us come in the house than one what happened that they can didn't fire? >> guest: because we were so young and crazy and wedding registry, i did know anything about guns. it was a semi automatic. i never racked the slide to put a bullet i in the in the chambee was no bullet in the chamber so i couldn't fire the gun, it's safe to assume is that guy fired you would not be sitting here today? >> guest: bright, deadly. without a doubt. >> host: did you ever shoot somebody? >> guest: some stories in the book, can't give away everything in the book. you've got to leave something to read in the book. i had some brushes with the guns, yeah. tried what i want to show you a clip of you in a barbershop, if those folks that go to movies, there's barbershop one and barbershop 2. let's watch this and you're sitting getting a haircut and listen to the dialogue between you and the barber.
about? >> guest: yeah. so that's my youtube web series barbershop cop out and filming some shows going around new york city, barbershops although talking about real issues that's affecting the community and getting feedback and real feedback. as life stuff right there. that's not scripted. i just don't the topic at what he think about the question of frisking? it's not scripted as you can see and this is good stuff so that everyone can see how young black men feel about cops and law enforcement in general. the point i was china make with that particular situation was that cops are getting paid, what i said about the nypd definitely, over $1000 a year to make sure that they are not discriminate against people. i would tell my cops everyday check your attitude at the door. i'm not just had a domestic violence incident with your wife that you have to come to work, can you do? you have to look at everyone as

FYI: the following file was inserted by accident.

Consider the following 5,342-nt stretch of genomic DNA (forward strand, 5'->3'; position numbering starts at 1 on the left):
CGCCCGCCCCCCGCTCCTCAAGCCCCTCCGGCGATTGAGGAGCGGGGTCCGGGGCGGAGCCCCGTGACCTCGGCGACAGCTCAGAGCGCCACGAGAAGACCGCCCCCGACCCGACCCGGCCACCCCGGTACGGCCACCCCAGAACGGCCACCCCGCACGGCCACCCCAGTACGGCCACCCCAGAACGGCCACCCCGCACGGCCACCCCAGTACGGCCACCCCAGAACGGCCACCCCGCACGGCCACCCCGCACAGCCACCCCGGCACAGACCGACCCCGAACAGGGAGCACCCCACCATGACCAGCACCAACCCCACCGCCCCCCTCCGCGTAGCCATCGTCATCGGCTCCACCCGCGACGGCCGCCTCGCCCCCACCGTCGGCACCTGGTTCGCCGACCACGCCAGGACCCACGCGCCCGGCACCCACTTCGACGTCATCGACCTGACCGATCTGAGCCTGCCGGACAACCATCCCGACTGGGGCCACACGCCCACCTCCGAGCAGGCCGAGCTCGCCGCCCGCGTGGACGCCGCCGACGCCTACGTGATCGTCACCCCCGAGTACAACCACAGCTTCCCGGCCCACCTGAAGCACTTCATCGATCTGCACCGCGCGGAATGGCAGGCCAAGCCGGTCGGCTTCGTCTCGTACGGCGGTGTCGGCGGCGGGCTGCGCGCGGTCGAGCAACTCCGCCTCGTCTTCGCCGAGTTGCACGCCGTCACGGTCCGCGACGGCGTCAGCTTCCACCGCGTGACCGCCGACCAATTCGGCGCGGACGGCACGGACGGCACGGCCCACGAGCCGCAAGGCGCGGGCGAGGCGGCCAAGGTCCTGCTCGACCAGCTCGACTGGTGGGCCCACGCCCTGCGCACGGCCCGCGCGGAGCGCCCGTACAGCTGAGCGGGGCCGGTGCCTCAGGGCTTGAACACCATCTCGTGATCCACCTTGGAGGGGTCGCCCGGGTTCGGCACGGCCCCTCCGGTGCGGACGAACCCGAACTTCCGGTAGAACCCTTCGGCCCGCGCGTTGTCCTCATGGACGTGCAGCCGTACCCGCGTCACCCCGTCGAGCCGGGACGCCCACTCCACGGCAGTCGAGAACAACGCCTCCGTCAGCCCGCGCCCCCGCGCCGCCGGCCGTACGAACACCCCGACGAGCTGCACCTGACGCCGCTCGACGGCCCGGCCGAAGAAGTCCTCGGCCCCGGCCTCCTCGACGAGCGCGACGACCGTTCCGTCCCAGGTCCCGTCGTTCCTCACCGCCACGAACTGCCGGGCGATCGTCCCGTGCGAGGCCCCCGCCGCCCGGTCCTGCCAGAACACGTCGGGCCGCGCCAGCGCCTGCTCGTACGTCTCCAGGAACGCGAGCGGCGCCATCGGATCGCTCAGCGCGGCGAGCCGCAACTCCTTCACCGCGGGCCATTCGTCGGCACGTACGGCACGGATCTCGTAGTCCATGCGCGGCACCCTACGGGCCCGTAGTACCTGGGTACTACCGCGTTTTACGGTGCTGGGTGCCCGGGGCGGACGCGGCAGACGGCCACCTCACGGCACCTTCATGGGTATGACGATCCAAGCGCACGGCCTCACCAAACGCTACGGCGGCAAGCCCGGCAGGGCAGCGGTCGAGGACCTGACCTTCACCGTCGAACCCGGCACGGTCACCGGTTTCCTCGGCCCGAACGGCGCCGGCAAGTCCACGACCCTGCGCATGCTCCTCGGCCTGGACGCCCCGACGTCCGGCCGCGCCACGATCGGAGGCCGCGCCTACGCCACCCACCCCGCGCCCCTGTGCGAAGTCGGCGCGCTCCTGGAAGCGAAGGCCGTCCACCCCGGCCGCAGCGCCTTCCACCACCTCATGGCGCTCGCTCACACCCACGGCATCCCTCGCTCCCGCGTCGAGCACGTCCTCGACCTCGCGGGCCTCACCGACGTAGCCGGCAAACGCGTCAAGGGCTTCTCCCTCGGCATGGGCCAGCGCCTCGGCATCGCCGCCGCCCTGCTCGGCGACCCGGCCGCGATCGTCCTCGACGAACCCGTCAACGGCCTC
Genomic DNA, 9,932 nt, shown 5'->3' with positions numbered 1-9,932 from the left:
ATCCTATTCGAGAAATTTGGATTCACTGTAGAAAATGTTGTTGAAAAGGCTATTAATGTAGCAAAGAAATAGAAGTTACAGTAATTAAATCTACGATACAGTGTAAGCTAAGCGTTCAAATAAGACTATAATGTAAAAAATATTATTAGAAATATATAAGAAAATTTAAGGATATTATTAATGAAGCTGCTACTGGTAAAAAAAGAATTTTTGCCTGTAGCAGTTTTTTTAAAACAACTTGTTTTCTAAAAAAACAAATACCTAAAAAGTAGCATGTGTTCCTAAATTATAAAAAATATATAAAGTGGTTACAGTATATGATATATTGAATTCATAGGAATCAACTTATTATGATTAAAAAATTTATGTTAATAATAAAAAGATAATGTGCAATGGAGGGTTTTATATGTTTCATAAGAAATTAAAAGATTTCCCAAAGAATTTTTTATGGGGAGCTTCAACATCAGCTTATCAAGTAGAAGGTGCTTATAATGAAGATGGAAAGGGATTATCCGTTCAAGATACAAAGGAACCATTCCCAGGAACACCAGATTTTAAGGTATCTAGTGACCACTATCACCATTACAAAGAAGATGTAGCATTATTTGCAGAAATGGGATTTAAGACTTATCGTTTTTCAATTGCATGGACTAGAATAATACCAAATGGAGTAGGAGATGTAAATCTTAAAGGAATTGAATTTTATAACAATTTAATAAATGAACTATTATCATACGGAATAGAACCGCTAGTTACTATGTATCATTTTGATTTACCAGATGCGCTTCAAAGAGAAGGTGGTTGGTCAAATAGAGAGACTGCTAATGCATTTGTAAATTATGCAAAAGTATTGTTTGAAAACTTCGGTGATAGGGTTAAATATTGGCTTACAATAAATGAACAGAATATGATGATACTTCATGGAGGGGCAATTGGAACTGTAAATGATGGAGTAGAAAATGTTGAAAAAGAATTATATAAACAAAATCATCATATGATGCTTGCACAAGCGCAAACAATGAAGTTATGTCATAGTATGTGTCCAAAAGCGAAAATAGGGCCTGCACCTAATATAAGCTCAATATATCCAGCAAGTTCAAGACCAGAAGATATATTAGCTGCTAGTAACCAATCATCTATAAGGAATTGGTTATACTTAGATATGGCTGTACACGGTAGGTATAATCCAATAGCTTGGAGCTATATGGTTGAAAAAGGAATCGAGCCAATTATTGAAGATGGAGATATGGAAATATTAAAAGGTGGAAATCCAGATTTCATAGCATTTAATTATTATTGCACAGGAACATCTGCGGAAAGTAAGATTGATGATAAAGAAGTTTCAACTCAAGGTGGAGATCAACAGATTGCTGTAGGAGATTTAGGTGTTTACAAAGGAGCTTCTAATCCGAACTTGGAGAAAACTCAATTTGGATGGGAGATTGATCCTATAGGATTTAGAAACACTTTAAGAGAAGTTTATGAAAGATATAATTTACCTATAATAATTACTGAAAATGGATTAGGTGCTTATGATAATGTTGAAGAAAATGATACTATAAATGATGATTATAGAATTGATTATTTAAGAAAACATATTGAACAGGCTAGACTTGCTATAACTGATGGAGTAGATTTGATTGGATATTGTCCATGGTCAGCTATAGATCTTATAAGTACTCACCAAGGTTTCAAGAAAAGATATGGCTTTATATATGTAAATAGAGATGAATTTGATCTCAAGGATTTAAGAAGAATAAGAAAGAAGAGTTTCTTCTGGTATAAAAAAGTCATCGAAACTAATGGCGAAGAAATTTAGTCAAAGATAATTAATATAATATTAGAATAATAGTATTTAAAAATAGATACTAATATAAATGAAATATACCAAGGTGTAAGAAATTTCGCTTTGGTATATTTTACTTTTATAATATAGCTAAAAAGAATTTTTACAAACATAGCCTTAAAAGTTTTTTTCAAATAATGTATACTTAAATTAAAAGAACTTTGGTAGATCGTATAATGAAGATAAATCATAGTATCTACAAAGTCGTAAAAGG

an individual. people look to the place for everything, that in a tree, police. car accident, police. somebody shot, police. everything police. you asking somebody that is 19, 20 in most jurisdictions six months of training never lived out of their mothers basement, give them a gun and a badge and say go call could the world. maybe have a girlfriend, and a domestic dispute. it's a tough job. i criticize police a lot but i abbottabad police. that's a small percentage. overwhelmoverwhelm ing majority of cops come to work doing the job that you don't hear about them. you hear about the tamir rice come eric garner cases, you hear about the bad cops are bad policing. once law enforcement starts weeding them out because every time you see one of these cases, you look at the person's background, seven complaints come use of force, five
substantiated, so the guy was a mess and we don't find out about until they kill somebody. what are you doing trying to they kill somebody? we should be handling it from the jump. >> host: where does your last name come from? >> guest: that has french origins but i trace my roots in north carolina. >> host: you say in your book your dad was an alcoholic? >> guest: yes my dad was a functioning alcoholic. he went to work every single day but he drank every single day. >> host: what year of your life did he die? >> guest: third grade. ..
type of interviews. i go on interviews and somebody wants to take a shot at me, they can try. you can fact check everything in the book the less you tell me i have holes in my shoes. >> what's the question you ask all the time as you do this book to her? >> how did i become a police officer while selling crack cocaine. yeah. >> you say in the book you never missed a day of school, you didn't use drugs. >> no i didn't use drugs, believe it or not. i didn't smoke marijuana. that was a big thing. i even very rarely, we use to drink 40 ounces of beer, i very